by Don Franks

In a few short weeks, all New Zealand citizens over 18 not in prison will be entitled to cast a vote electing the country’s parliament. This modern set of rights is an undeniable step up from the first Kiwi election, held not so long ago, just 33 years before my house was built. Back then, in 1853, voters were required to be male British subjects, aged 21 or over, owning land worth at least fifty pounds. (In practice the 1853 regulations also excluded Maori land owners, as communal ownership was not recognised by the law. )

Even these restricted 19th century regulations were an advance on previous human governance laws.

During most of our recorded human history, working people have been dictated to by tiny handfuls of armed rulers. Those who worked for the nobility were not recognised as equals, not accepted as being fully human. Today there are many areas around the globe where free elections exist not at all or in name only, areas where hands reaching towards a ballot box can be literally shot away.


voter turnout nz

Voter turnout in NZ Social report MSD


This being the case, why are fewer and fewer New Zealanders turning out to vote?

The last 30 years have seen a general decline in voter turnout, with the lowest percentage of voting occurring in the last two election cycles. The New Zealand General Social Survey looked at reasons why people did not vote in the 2011 general election. They found 7.1 percent of the non-voters said they did not think their vote would make a difference – a large increase from 3.9 percent in the 2008 election.

If a recent Ipsos market research poll is any indicator, voting might be down further again this election . A May 2017 online sample of 507 adults found 56 per cent of respondents believed that traditional parties and politicians “didn’t care about people like them”. A massive 64 percent believed that the country’s economy is rigged to advantage the rich and powerful. Women and low-paid men were significantly inclined to believe the economy was so rigged.

In other words, working people have been growing awareness of capitalism’s tyranny and do not expect career politicians to help them resist it.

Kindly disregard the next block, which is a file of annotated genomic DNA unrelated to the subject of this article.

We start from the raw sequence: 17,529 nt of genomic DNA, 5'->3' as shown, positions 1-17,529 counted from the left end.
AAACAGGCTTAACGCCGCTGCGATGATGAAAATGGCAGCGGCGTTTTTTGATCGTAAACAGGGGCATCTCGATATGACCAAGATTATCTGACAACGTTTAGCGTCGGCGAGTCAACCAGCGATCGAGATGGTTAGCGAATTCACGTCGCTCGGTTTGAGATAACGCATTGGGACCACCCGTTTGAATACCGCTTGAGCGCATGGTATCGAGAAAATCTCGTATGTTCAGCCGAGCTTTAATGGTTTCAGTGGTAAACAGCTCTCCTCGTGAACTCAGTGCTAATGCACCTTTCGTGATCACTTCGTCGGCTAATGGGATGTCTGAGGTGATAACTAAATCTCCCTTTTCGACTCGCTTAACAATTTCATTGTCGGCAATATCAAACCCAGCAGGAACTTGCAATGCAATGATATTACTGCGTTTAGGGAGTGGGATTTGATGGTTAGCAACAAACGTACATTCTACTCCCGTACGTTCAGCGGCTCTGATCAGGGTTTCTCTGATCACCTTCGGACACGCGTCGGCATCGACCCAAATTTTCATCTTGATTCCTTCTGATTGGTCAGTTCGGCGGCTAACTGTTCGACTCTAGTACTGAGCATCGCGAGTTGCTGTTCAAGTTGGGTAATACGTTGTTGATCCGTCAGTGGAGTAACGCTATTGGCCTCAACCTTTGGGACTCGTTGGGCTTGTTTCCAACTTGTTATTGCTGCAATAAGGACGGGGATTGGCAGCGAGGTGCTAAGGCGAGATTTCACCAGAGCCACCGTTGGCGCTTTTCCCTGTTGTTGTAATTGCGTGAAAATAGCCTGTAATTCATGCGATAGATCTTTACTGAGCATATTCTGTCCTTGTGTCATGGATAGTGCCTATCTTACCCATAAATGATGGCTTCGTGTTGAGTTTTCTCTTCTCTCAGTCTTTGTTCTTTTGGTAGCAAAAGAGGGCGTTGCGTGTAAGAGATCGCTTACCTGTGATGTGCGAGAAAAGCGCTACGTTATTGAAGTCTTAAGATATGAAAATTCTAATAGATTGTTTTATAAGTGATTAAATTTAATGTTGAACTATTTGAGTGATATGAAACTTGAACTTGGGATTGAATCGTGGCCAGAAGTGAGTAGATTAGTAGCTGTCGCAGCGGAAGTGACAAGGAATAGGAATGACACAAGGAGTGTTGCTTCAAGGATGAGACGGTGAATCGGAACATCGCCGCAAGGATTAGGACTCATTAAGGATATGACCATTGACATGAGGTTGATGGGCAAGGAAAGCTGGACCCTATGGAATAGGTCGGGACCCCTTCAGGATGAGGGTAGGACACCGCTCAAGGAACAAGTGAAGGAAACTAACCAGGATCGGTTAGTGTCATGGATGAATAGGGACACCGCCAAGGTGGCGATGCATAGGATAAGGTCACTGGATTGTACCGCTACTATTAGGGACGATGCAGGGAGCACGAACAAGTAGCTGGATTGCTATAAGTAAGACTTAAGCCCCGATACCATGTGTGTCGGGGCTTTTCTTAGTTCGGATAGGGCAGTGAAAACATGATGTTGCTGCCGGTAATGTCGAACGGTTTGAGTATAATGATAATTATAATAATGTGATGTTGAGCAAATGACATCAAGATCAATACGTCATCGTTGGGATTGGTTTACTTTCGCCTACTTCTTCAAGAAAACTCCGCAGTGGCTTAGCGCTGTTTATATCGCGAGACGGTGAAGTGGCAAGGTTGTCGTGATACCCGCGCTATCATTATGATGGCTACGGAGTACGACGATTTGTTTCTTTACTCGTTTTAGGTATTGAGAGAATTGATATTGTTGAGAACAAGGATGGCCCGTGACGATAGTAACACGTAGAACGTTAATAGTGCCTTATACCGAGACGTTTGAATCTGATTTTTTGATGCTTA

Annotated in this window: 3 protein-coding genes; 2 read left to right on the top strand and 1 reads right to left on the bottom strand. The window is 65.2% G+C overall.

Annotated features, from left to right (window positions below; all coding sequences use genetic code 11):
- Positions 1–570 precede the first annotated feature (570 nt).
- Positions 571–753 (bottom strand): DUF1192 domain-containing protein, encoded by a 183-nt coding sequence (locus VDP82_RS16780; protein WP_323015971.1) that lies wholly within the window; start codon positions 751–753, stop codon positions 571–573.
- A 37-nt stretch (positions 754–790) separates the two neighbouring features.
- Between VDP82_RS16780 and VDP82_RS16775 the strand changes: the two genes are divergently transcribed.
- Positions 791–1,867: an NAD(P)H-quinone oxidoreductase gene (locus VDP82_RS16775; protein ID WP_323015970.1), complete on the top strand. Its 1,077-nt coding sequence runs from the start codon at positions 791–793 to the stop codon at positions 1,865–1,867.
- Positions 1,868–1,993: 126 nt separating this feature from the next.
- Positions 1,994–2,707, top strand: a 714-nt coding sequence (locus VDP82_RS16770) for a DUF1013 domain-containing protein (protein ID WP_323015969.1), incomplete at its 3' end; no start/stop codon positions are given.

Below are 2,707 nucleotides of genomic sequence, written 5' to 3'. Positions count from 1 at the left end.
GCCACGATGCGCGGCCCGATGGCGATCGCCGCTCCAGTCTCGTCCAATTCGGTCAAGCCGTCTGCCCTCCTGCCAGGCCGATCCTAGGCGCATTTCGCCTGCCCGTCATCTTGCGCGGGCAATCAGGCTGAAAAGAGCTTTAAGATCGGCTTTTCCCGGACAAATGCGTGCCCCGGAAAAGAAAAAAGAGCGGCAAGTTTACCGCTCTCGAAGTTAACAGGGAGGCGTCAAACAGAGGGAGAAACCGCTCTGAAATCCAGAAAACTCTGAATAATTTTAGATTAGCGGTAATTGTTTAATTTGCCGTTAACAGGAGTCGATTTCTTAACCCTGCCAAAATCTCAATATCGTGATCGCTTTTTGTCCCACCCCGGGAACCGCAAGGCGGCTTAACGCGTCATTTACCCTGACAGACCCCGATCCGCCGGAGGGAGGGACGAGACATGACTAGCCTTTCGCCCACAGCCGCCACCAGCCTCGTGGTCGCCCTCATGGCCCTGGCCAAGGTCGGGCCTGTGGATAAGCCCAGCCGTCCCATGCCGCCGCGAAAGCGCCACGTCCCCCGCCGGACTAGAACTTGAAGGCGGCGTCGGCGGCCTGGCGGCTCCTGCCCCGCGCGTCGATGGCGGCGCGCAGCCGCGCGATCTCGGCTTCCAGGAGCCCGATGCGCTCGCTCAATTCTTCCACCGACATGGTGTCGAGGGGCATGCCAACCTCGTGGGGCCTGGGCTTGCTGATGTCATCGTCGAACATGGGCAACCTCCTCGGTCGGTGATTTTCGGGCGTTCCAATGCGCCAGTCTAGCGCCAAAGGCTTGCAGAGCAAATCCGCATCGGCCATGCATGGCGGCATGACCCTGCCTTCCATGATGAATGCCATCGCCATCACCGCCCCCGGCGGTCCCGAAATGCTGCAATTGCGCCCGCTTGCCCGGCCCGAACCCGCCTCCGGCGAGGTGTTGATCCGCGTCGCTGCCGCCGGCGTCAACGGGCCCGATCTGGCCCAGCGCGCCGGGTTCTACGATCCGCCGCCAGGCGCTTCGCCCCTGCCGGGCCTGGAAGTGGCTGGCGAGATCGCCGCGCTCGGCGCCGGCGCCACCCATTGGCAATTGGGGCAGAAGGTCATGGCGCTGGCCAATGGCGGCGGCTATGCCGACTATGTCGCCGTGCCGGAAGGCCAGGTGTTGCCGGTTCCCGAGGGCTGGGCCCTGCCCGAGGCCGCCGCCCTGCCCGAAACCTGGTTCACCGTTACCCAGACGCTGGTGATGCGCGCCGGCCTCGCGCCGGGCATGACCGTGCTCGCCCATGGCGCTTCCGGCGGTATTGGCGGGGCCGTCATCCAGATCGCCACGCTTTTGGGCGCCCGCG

This class consciousness is well founded because, for every political party in New Zealand, opposition to capitalism is a no go area. The tyranny of billionaire asset control is treated is if it were an unalterable act of god. It is only acceptable to talk of the most shallow and superficial social adjustments, anything else is “unrealistic”

Imagine if you can, Andrew Little declaiming ”The political problem in this country goes far beyond the National Party. So long as the rich and powerful control jobs and the environment, workers are always going to lose. Labour’s pledge is to remove private ownership of industry, agriculture, infrastructure, and natural resources. We’re going to cut this cancer from our health and education system, our cultural endeavours and , yes, our sports activities. You know it and I know it, the root cause of our most pressing problems is the gross social distortion inflicted on workers by capitalism. Together, lets get rid of it and build a genuinely equal society We’ll start by legislating a maximum wage…”

But Andrew won’t say the problem is capitalism and neither will hardly anyone else. Increasingly,in leftist parlance, “Neo liberalism” has become the euphemism, as if previous capitalism had been basically ok.

New Zealand radical politics is in a sorry state. As the gap between rich and poor swells to more and more ghastly proportions, the educated articulate quietly adapt. Much of Labour’s self-serving machinery is operated today by functionaries who spent years of their youth in small Marxist parties. Although those parties have fallen by the way, the problem of capitalism remains essentially the same as it was in the ’60s and ’70s, now it’s just a bit bigger and uglier.

And, now, somehow, a no go area. Voting patterns and the occasional survey show that workers are becoming well aware of the real problem facing them. The task today is for sincere political activists to take a deep breath and catch up.


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